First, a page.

A mind map for self-study or to discover your path to knowledge

A mind map for self-study or to discover your path to knowledge

| Editor-in-Chief's Column

In almost every article I write, I always reiterate that continuous self-learning is the key to success and career advancement in today's job market.

However, continuous learning is more complex than it seems: our motivation falls, our thoughts get bogged down about other things, or we need to know how to find an approach to a complicated subject and get to grips with it in practice. For example, one of the techniques which saved me when I was at university was a mind map. Of course, it was not called that back then. I intuitively drew up notes, trying to piece everything together like a mosaic to get it into my head. However, today it has many names and various approaches to creating it.

What is a mind map, and why do you need it in education?


A mental map, intellect map, mind map, or communication diagram (or whatever it is generally called!) is a way of drawing up and recording our thoughts or knowledge. Given that our thinking is not linear, we can switch between various logical connections and generate hundreds of others from just one thought in 0.001 seconds. Therefore, creating a mental map enables you to categorize and develop your thinking in the direction you need, focusing on what is important and, perhaps, even realizing the relationship between those things that seem completely incompatible.

Personally, I use a mind map to this day. I believe it is an indispensable tool for university students and businesspeople who want to enhance their knowledge or for professionals who wish to improve themselves. For example, a mind map helps me to:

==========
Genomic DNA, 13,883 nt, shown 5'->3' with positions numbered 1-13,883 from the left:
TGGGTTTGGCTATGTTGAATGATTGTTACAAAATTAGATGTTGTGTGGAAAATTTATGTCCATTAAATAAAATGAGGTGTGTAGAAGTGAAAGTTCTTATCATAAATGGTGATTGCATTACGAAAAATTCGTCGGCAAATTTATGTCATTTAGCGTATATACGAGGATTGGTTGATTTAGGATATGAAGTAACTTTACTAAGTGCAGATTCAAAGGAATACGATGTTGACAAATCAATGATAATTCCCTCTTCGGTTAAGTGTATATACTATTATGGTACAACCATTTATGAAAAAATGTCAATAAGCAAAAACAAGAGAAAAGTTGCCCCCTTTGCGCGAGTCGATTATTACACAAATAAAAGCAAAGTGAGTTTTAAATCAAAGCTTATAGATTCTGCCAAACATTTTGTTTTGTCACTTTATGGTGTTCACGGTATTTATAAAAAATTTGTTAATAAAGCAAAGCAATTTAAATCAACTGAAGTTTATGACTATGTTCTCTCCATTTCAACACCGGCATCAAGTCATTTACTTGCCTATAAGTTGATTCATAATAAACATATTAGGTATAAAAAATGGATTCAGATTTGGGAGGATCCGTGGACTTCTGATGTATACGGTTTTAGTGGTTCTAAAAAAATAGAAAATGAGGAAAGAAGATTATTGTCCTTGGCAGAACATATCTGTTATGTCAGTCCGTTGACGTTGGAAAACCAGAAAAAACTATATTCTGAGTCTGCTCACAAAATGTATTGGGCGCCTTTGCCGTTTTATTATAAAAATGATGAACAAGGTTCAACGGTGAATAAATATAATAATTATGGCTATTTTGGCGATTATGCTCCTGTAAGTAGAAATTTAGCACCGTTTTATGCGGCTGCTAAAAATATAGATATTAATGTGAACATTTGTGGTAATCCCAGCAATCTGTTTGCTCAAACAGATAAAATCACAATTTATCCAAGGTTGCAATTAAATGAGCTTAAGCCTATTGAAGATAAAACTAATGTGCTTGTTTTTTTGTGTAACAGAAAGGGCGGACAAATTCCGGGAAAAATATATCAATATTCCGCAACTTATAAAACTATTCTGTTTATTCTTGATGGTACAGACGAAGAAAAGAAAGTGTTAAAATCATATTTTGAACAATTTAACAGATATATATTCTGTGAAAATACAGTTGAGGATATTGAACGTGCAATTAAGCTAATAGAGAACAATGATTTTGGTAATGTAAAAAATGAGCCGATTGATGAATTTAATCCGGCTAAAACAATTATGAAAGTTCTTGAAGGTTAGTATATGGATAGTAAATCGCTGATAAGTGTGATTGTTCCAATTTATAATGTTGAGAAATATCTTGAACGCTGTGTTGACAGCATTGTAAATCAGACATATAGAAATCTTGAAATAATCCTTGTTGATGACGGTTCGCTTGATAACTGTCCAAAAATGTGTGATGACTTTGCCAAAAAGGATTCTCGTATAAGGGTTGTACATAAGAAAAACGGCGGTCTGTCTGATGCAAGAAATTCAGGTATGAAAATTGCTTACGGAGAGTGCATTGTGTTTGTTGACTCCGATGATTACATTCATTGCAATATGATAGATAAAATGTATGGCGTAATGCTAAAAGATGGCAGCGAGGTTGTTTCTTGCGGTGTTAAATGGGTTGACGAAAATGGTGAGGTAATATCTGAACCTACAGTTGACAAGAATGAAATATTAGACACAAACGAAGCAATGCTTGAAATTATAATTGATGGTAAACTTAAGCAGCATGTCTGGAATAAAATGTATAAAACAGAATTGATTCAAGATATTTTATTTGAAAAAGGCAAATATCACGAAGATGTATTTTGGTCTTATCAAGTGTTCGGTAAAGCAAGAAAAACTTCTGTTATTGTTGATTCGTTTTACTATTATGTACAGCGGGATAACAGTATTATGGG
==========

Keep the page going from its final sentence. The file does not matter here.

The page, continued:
• Generate and present innovative ideas for Lectera projects and understand what product our students or the EdTech market now need to make learning with us even more convenient and rewarding.

  • Outline current information before or after business meetings, conferences, events, and negotiations.

  • Learn or strengthen new skills that I boost like you do, with the help of my mentors.

  • Easily manage tasks and detail work plans, forecasts, or strategies.

As you can see, the scope of a mind map is almost limitless for your career and everyday life!

What your mind map might resemble


There are no strict rules here because a mental map is always a creative exercise. The main thing to remember is that it is your tool and cheat sheet simultaneously, so choose a layout you will be comfortable working with. There are so many different formats, but personally, I use and recommend only three of them for self-study:

  • The tree. This is the most popular type of mental map, where the main subject is written in the center of a sheet of paper, with secondary knowledge, phrases, thoughts, etc., branches around it. The further the branch is from the theme, the less relevant the information recorded on the map is.

  • The hierarchy. Write the main topic at the top of a sheet of paper, and then organize the rest of the knowledge in descending order from the most important or complex to the simplest or less important.

  • The network. It is the most chaotic map and is often chosen by beginners, as it relies entirely on your improvisation. Admittedly, working with this map, eventually, can be tricky. However, it is easy to make it: you write out the keywords in any order on a sheet of paper and then connect them in assorted colors, revealing the relationships you need. The main theme is placed in the center.

How to create a mind map for any study


I think this method, which I will talk about, is universal. It is perfect for those forced to work simultaneously with many materials on one subject. It is also considered the most popular since it allows you to master any direction. By the way, the method is also applicable in business. It is far easier to make important decisions and weigh their pros and cons.